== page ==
This is how much money relegated Fulham, Huddersfield Town and Cardiff City got in the Premier League last season

The Premier League is the most cash rich league in the world so it’s no surprise that teams earn tens of millions of pounds for even a short spell in the top flight.

Friday, 24th May 2019, 11:02 am
Updated Friday, 24th May 2019, 12:04 pm

But how much money did relegated Cardiff City, Huddersfield Town and Fulham earn last season?

It’s fair to say they won’t be short of cash as they return to the Championship for the new campaign.

The second tier’s new arrivals each earned in the region of £100million last season for their share of tv rights and other commercial deals.

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Bottom of the league Huddersfield earned the least of the three teams with a total of £96million, while Fulham bagged over £101million and Cardiff earned over £102million.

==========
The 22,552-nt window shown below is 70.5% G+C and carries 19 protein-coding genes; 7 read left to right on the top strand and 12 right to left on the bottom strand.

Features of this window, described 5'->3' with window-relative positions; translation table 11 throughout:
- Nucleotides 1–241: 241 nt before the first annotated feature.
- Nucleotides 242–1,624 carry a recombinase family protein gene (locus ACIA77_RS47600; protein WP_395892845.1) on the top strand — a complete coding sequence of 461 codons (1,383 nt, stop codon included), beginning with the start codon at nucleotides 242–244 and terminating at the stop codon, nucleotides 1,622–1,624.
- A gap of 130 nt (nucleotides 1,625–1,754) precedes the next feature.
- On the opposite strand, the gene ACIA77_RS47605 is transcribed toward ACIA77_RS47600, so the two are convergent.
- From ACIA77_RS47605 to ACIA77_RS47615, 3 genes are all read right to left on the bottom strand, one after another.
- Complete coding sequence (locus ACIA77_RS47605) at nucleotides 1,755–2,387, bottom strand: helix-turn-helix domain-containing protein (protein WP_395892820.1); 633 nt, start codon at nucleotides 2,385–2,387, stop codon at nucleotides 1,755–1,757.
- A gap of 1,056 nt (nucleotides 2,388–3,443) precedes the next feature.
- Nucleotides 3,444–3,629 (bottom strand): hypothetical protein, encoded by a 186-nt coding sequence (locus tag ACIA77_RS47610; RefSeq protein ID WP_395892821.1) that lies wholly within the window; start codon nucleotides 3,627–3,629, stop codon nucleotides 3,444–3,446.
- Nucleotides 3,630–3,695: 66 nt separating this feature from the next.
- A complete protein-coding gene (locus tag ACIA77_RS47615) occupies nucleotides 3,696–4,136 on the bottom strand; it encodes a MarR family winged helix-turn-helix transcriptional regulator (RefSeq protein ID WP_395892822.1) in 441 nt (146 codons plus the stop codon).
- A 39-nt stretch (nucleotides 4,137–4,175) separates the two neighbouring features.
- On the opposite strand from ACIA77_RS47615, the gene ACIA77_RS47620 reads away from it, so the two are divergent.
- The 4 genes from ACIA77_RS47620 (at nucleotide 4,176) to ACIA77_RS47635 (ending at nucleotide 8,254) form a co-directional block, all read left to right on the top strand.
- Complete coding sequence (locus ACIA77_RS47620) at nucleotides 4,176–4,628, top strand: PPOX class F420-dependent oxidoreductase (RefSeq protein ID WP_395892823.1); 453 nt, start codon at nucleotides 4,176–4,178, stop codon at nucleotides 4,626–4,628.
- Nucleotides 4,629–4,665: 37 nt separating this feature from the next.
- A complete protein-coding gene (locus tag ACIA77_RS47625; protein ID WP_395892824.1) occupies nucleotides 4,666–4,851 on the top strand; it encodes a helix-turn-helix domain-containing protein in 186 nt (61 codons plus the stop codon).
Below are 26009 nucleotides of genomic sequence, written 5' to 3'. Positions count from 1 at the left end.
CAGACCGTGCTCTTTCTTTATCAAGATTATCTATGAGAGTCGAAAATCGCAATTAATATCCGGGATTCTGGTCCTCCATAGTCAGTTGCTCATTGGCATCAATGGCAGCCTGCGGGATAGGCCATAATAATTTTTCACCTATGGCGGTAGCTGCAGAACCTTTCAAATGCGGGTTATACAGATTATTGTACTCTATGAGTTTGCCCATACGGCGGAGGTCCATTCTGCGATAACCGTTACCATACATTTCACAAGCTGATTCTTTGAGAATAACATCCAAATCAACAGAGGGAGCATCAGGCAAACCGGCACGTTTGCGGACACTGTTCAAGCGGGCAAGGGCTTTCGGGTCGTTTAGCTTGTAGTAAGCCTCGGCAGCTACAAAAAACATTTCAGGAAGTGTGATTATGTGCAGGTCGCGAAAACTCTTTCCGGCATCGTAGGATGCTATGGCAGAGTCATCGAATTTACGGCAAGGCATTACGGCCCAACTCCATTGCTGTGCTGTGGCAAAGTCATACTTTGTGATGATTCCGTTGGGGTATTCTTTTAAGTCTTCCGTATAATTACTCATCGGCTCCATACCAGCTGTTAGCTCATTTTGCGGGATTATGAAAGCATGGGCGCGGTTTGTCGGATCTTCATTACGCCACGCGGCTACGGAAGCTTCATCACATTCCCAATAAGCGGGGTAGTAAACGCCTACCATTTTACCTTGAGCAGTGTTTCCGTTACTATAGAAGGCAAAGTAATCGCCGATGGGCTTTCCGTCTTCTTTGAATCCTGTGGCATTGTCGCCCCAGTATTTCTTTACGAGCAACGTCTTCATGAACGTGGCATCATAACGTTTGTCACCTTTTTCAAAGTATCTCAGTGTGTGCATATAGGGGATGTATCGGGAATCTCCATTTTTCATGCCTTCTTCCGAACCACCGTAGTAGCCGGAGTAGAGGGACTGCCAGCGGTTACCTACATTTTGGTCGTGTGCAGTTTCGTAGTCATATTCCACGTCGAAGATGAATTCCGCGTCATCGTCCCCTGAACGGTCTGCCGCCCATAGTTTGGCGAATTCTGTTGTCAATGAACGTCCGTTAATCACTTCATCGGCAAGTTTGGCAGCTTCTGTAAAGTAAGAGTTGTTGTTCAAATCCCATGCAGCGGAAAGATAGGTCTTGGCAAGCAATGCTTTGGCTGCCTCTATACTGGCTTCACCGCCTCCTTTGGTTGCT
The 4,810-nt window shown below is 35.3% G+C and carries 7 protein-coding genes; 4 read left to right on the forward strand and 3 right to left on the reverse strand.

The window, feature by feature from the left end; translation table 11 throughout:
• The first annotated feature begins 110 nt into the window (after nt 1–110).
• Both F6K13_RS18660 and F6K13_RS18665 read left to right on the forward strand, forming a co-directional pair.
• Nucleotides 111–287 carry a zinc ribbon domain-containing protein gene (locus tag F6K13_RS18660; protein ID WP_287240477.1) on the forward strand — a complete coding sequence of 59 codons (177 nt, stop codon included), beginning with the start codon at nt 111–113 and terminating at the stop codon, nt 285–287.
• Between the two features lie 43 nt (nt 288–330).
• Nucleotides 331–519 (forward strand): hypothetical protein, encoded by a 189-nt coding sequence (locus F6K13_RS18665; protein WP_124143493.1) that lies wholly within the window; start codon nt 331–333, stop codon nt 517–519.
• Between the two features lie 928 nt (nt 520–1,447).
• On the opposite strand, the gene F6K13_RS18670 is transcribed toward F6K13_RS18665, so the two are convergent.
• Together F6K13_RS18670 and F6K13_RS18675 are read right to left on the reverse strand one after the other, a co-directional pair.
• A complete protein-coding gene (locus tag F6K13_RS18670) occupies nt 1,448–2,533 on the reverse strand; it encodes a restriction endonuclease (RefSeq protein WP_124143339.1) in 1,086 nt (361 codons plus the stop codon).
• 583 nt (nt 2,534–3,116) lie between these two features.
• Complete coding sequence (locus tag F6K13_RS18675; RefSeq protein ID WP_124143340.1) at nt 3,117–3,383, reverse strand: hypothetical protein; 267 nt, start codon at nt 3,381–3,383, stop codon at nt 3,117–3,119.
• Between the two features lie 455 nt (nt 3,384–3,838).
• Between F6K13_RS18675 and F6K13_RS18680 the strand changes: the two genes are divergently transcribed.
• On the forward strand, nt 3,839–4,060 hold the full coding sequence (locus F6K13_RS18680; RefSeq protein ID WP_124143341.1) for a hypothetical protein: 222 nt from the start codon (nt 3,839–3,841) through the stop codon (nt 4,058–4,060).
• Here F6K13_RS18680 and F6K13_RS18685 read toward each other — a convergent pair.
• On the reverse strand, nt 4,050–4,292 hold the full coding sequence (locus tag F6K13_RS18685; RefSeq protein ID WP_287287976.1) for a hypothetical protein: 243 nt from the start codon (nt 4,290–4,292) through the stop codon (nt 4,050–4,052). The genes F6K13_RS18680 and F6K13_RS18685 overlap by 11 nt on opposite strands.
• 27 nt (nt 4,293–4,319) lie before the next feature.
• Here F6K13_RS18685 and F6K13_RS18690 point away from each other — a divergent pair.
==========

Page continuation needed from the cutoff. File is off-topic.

With parachute payments it’s fair to say that the three sides will be operating in a very different league financially than the likes of Leeds United and Sheffield Wednesday who will also be targeting promotion next season.

The Premier League payments include a share of the top flight’s £2billion tv deal as each of the three teams had between ten and 13 of their league fixtures broadcast.

(Photo by Michael Regan/Getty Images)

Meanwhile, league champions Manchester City earned £150million from the tv deal.

Newly promoted Sheffield United and Norwich City will get their own cut of the money next season along with either Aston Villa or Derby, depending on who wins Monday’s play-off final.

The play-off final is reportedly worth over £160million to the winner.

As if their cut of the Premier League tv money wasn’t enough, the three relegated teams will have tens of millions of pounds of parachute payments with West Brom's parachute fee for last season reportedly £40million, with £35million set to follow this year.

The money teams receive for a short stint in the Premier League raises questions over the growing gap between the top and second tiers of English football, and how clubs without parachute payments will be able to compete without breaking financial rules.